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Atomic and Molecular Scale Electronic Transport

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Abstract:
The charge transport and conductance measurement of a single atom or moiety is an intriguing, experimentally challenging, and long sought goal. This talk presents these measurements in a variety of systems, starting from the first measurements on quantum dots [1] and over a decade evolving into other semiconductor, metallic, and organic systems. In metallic systems, one observes conductance quantization effects at room temperature. We report on a novel inherently stable microfabricated atomic junction, which has a mechanical stability of approximately 3pm, designed to observe these effects. [2,3] In semiconductor systems, we are able to isolate and measure a single impurity in a heterostructure quantum well. We observe Zeeman splitting of a single impurity [4], determine the magnitude of the effective magnetic spin splitting factor g*, and perform an independent measurement of the electron tunneling rates through potential barriers. In organic systems, we have measured the electronic transport of a variety of stable self-assembled conjugated oligomers. We present the electronic properties of single and/or few molecule systems including the electrical transport properties of a single molecule [5], systematic measurements of the barriers and transport mechanisms of these molecules [6,7], and potential device applications (the molecular equivalent of a resonant tunneling device [8] and a molecular dynamic random access memory [9]). 1. M. A. Reed et al, Phys. Rev. Lett. 60, 535 (1988). 2. C. J. Muller et al, Phys. Rev. B53, 1022 (1996). 3. C. Zhou et al, Appl. Phys. Lett. 67, 1160 (1995). 4. M.R. Deshpande et al, Phys. Rev. Lett. 76, 1328 (1996). 5. M. A. Reed et al., Science 278, 252 (1997). 6. C. Zhou et al., Appl. Phys. Lett. 71, 611 (1997). 7. J. Chen et al., Chem Phys Lett 313, 741 (1999). 8. J. Chen et al., Science 286, 1550 (1999); Appl. Phys. Lett., 77, 1224 (2000) M. A. Reed, Appl. Phys. Lett. 78, 3735 (2001).

http://www.eng.yale.edu/reedlab/
Type of Seminar:
New Vistas
Speaker:
Prof. Mark REED
Harold Hodgkinson Professor of Engineering and Applied Science Departments of Electrical Engineering and Applied Physics, Yale University 15 Prospect Street PO Box 208284, New Haven CT 06520-8284
Date/Time:
May 13, 2002   17:15
Location:

ETF E1
Contact Person:

Prof. M. Morari
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Biographical Sketch:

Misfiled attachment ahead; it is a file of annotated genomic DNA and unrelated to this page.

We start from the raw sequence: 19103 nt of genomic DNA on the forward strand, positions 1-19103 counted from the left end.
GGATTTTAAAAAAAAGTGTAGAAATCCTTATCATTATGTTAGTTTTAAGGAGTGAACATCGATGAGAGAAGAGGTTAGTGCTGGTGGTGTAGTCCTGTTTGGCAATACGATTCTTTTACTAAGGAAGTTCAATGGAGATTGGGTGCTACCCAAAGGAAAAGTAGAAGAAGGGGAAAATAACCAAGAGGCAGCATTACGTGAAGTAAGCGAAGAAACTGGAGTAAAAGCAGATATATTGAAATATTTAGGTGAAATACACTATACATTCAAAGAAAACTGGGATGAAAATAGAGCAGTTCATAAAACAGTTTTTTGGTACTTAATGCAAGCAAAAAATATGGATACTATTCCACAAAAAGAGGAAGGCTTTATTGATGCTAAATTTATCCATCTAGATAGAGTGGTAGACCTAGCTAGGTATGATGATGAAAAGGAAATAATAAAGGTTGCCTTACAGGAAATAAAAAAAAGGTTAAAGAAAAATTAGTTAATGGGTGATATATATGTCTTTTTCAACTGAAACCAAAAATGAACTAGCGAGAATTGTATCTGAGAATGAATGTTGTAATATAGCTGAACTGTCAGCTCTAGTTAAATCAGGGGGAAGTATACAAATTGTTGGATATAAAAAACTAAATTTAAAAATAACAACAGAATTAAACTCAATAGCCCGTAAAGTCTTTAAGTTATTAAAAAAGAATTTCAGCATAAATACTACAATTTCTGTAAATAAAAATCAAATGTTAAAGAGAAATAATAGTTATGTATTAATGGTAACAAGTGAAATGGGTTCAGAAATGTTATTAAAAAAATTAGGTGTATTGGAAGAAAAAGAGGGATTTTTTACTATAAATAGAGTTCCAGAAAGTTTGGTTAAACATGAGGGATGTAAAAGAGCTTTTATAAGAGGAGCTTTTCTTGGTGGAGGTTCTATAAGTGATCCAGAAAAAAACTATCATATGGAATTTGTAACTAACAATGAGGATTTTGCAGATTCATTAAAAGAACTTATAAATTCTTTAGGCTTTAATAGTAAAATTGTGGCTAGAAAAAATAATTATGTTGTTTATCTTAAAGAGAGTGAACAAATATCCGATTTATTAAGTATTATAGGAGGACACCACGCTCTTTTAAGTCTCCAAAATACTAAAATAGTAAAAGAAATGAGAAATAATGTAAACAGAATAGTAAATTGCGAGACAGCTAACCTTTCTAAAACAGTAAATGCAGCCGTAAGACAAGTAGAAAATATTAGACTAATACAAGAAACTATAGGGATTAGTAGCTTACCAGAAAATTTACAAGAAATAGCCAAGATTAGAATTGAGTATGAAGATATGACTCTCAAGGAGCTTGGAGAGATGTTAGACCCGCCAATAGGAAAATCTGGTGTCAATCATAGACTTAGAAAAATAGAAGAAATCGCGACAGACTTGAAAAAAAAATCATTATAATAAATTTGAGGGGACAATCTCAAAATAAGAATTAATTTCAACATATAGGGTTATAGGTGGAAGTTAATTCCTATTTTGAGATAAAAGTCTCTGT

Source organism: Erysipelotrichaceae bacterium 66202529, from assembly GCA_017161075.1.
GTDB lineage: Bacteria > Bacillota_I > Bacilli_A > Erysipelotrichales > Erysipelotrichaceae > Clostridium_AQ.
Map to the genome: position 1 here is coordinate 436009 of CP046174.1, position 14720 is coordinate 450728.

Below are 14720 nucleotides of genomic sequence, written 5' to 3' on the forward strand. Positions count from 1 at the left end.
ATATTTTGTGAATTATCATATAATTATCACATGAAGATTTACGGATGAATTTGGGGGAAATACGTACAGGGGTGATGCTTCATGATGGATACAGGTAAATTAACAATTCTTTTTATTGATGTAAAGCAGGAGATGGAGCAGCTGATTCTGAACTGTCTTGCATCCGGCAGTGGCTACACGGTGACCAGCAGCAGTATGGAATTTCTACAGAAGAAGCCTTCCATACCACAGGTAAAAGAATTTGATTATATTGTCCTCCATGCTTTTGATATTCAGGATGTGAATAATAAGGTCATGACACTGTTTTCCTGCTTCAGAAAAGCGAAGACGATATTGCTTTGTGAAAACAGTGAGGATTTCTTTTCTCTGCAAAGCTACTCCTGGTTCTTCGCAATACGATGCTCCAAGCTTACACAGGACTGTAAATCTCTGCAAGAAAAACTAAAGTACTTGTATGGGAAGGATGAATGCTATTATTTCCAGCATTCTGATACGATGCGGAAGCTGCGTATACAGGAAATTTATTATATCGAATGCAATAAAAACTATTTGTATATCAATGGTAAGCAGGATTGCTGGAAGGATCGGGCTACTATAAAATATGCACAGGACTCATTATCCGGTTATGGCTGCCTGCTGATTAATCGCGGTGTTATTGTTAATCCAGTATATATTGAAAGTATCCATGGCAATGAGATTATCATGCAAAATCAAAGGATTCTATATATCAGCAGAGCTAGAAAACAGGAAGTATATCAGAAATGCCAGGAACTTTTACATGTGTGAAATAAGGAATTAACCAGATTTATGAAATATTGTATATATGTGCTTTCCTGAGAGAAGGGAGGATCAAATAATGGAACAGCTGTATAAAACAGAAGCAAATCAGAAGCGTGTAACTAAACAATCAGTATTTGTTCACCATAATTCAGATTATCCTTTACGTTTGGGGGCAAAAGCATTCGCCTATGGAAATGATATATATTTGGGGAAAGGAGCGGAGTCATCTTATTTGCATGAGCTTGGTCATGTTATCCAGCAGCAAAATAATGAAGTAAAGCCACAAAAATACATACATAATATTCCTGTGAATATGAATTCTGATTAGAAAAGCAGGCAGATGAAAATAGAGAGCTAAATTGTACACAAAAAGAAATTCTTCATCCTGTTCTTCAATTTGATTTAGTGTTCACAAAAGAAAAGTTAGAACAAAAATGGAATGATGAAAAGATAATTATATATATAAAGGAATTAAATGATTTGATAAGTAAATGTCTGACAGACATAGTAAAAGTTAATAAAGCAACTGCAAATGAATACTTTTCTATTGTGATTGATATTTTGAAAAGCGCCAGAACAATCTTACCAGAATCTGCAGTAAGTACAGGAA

Mark Reed received his B.S. with Honors in Physics from Syracuse University in 1977, and continued there where he received his M.S. in Physics in 1979 and his Ph. D. degree in Solid State Physics in 1983. He then joined Texas Instruments as a Member of the Technical Staff in the Ultrasmall Electronics Branch, where he co-founded the Nanoelectronics research program. In 1988 he was elected to Senior Member of the Technical Staff. In 1990 Mark left TI to join the faculty at Yale University where he presently holds a joint appointment as Professor in the Electrical Engineering and Applied Physics departments. From 1995 to 2001, he served as the Chairman of Electrical Engineering, where his teaching interests include outreach of technology to non-science students and mentoring promising young talent including the national winners of the Intel, Westinghouse, and STS science competitions. In 1999, he co-founded the Molecular Electronics Corp. His research activities have included the investigation of nanoscale and mesoscopic systems, electronic transport in heterojunction systems, artificially structured materials and devices, MEMS and bioMEMS, nanotechnology, and molecular electronics. Mark is the author of more than 110 professional publications, has given six plenary and over 150 invited talks, and holds 17 U.S. and foreign patents on quantum effect, heterojunction, and molecular devices. His books credits include Nanostructure Physics and Fabrication (1989), Nanostructures and Mesoscopic Systems (1992), Nanostructured Systems (in the series Semiconductors and Semimetals), and Molecular Electronics (2001). He has chaired numerous international conferences and program committees, and has served as an associate editor for a number of technical journals (such as Physical Review Letters and Physica E). He has been elected to the Connecticut Academy of Science and Engineering and Who's Who in the World. His awards include; Fortune Magazine “Most Promising Young Scientist” (1990), the Kilby Young Innovator Award (1994), the DARPA ULTRA Most Significant Acheivement Award (1997), the Harold Hogkinson Chair of Engineering and Applied Science at Yale University (1999), the Syracuse University Distinguished Alumni award (2000), the Forbes magazine “E-Gang” (2001), and the Fujitsu ISCS Quantum Device Award (2001). Relevant articles for the non-expert by the speaker / about the speakers work